The Thomas Family: A Story of Passionate Perseverance in Parenting
She is Perfect
I looked out through the windshield wipers and foggy mists of a drizzly December morning in Oregon and pictured my little girl who was about to be born. My husband was driving me to the hospital because my bag of waters had broken at 37 weeks. I had thought my first child would be born during Christmas break before my husband’s last semester of law school. She decided to join us during finals week instead.
I was the happiest laboring woman entering the birthing center. This was not only because I was about to have my first child and was so far in minimal pain, but because I knew I would be released from the suffering I endured during my pregnancy. I had a disease called hyperemesis gravidarum (HG) that lasted the entire duration of pregnancy. HG is a debilitating and potentially life-threatening pregnancy disease with severe nausea and vomiting. I had felt like I had food poisoning, a migraine and mononucleosis all at once for the past eight months and was more than ready to return to normal life.
After a long and difficult labor, Sophie entered the world screaming before she had even been delivered all the way. This has been a great metaphor for her personality as she has been the most spirited and determined of souls.
The next morning, I was in a post-partum delirium phase. I had little sleep for two days, a physically exhausting labor, was recovering from a post-partum hemorrhage and had a baby who screamed the entire first night. I had been afraid if I asked the nurses to take her I would look like a bad mom. This was a fear I didn’t have with the subsequent two births.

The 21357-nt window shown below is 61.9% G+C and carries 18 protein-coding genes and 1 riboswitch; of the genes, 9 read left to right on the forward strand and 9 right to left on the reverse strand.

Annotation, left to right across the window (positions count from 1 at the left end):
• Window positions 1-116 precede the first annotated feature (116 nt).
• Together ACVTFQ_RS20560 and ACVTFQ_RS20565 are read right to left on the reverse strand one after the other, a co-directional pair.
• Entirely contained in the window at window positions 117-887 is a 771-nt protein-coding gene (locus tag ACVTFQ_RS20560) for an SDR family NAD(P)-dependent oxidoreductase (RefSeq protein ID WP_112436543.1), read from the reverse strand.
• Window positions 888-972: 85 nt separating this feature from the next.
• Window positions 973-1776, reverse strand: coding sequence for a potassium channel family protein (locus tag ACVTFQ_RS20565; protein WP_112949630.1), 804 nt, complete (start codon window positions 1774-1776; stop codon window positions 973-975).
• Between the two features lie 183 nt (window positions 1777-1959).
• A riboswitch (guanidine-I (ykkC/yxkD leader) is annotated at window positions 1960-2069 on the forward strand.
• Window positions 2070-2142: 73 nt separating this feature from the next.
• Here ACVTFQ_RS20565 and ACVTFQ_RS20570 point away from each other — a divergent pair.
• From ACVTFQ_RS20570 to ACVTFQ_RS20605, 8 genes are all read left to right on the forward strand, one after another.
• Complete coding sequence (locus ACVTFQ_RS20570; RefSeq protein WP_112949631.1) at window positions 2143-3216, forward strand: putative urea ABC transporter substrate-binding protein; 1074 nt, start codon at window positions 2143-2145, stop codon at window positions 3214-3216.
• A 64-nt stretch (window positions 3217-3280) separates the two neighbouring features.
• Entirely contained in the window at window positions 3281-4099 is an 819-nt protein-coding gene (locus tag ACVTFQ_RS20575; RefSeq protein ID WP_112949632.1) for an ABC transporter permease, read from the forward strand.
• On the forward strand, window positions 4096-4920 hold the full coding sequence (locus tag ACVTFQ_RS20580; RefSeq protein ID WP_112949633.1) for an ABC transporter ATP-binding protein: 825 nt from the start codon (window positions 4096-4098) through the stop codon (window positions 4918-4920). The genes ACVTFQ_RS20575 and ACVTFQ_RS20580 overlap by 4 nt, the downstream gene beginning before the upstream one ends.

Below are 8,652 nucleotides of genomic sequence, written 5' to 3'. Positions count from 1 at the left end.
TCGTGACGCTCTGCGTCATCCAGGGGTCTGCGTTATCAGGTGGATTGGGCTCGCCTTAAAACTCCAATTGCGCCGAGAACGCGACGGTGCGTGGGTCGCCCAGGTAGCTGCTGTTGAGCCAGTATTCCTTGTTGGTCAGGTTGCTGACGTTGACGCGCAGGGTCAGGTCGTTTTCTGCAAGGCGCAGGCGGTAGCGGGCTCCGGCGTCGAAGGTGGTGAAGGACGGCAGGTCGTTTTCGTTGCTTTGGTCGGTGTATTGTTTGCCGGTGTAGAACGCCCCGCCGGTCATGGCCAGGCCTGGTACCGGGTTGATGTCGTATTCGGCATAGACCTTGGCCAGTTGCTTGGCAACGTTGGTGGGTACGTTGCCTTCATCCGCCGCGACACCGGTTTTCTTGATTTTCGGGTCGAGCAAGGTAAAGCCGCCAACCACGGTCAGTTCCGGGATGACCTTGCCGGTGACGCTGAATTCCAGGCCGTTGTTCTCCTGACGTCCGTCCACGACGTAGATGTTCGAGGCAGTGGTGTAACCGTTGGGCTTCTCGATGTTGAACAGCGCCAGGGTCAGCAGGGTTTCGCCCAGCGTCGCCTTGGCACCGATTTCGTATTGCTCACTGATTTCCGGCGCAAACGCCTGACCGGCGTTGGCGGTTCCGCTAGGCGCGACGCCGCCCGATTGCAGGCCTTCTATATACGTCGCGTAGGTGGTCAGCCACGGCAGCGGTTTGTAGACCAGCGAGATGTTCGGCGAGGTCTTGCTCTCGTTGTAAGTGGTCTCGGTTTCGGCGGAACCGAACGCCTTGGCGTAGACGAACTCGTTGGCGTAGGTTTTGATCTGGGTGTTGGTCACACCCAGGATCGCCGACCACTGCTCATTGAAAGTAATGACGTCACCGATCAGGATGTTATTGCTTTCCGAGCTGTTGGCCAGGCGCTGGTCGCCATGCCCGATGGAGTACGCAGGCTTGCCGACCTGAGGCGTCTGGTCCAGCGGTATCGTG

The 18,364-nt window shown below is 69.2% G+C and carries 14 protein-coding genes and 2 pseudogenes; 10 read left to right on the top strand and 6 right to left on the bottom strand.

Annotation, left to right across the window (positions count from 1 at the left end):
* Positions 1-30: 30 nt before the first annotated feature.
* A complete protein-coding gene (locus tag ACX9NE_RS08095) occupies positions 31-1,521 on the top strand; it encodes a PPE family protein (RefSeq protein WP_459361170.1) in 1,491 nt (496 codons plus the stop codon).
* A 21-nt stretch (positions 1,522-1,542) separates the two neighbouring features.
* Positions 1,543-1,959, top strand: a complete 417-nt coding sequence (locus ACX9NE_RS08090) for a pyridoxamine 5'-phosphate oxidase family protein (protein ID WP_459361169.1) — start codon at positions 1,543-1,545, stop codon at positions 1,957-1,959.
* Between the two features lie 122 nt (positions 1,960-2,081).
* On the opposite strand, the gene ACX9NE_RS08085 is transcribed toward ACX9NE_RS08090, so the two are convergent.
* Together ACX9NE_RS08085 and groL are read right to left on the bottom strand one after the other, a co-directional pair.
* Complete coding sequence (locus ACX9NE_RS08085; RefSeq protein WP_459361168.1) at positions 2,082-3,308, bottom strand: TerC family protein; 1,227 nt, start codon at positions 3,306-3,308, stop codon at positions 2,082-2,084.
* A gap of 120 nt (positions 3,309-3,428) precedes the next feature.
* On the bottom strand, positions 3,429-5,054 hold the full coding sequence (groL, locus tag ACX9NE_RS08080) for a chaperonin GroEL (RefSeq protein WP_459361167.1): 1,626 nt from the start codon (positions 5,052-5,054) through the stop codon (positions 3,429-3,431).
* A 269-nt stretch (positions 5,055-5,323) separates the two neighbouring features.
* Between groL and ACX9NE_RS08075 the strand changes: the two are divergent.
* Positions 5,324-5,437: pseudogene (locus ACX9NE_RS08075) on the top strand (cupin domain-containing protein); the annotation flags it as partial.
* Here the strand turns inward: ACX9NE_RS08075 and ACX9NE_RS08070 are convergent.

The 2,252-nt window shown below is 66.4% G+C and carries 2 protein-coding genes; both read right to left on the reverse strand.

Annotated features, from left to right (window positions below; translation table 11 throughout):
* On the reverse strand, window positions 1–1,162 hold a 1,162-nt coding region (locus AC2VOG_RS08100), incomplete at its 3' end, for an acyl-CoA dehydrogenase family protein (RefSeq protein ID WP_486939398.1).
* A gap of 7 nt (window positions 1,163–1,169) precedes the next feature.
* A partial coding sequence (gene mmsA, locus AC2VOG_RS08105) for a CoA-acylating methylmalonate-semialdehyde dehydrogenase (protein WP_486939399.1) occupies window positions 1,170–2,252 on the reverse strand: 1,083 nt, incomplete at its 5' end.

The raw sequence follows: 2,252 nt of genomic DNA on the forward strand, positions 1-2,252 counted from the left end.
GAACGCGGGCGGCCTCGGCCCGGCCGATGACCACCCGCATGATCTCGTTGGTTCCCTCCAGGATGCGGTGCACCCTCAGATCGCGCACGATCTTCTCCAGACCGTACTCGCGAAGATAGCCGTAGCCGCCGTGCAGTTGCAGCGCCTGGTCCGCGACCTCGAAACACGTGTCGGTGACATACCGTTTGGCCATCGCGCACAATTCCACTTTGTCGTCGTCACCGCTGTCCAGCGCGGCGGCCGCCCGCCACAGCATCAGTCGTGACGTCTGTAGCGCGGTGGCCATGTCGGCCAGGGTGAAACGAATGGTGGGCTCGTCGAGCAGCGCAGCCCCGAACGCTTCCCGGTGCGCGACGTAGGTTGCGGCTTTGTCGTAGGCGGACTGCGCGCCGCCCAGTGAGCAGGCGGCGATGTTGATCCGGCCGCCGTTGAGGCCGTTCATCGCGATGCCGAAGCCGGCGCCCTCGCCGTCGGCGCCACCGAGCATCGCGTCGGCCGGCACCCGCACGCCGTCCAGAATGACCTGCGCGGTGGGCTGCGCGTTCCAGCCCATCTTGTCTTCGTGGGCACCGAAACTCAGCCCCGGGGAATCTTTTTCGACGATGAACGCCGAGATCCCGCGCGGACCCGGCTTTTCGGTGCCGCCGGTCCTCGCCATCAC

A nurse entered my room to tell me that my daughter had “referred” on the hearing screening… whatever that meant. However, their screening machine was not working correctly and she probably had a lot of fluid in her ears. She told me that I “might want to follow up later, just to make sure everything is okay.”
Once I got home, I looked through information for an audiologist. I found one and called and made an appointment. I was irritated that I couldn’t bring her in for a month, but figured that this was just another newborn check to cross of my list and there was nothing to worry about. After all, when our ironing board had crashed to the ground, she jumped so I was sure she could hear.
She was what could be categorized as a “difficult” or “spirited” baby who cried all the time, never slept and was most unhappy despite my valiant attempts at attachment parenting and any other method I thought would give me any peace. Before I knew it, that hearing test appointment came up. We were so unconcerned I went alone to the appointment while Mike was in class. After sitting in a soundbooth with her for what seemed forever, the audiologist came in. Looking at the audiologist’s expression, instantly my world changed forever. She said what it looked like she was going to say: “Your daughter has a hearing loss.”
I started crying and was so embarrassed to be totally losing it in front of these strangers. As my tears dampened the blanket she was swaddled in, I looked at her perfect sleeping face and promised her that she was still perfect. As the audiologist was saying something I wasn’t listening to anymore, I promised her that this wouldn’t matter. With every rock as I swayed back and forth I was saying to her, or really to myself, “it’ll be okay, it’ll be okay, it’ll be okay.”
The hardest thing was to leave that appointment and call my husband and family to share the news. They all took it with varying degrees of disbelief, grief, anger and shock. My husband went from shocked to totally accepting of this new reality very swiftly. I grieved more slowly, but within a few weeks, also reached a point of peaceful acceptance and started my path of research, advocacy and just the normal life of any mom with a first baby.
As the news spread, I began to be treated like there was a great tragedy in my family. More like a death had occurred, rather than a birth. I was dismayed not to be able to share my joy of the birth of this beautiful baby girl. People just pitied her, pitied me and I hated that.
She was perfect, why couldn’t anyone see that?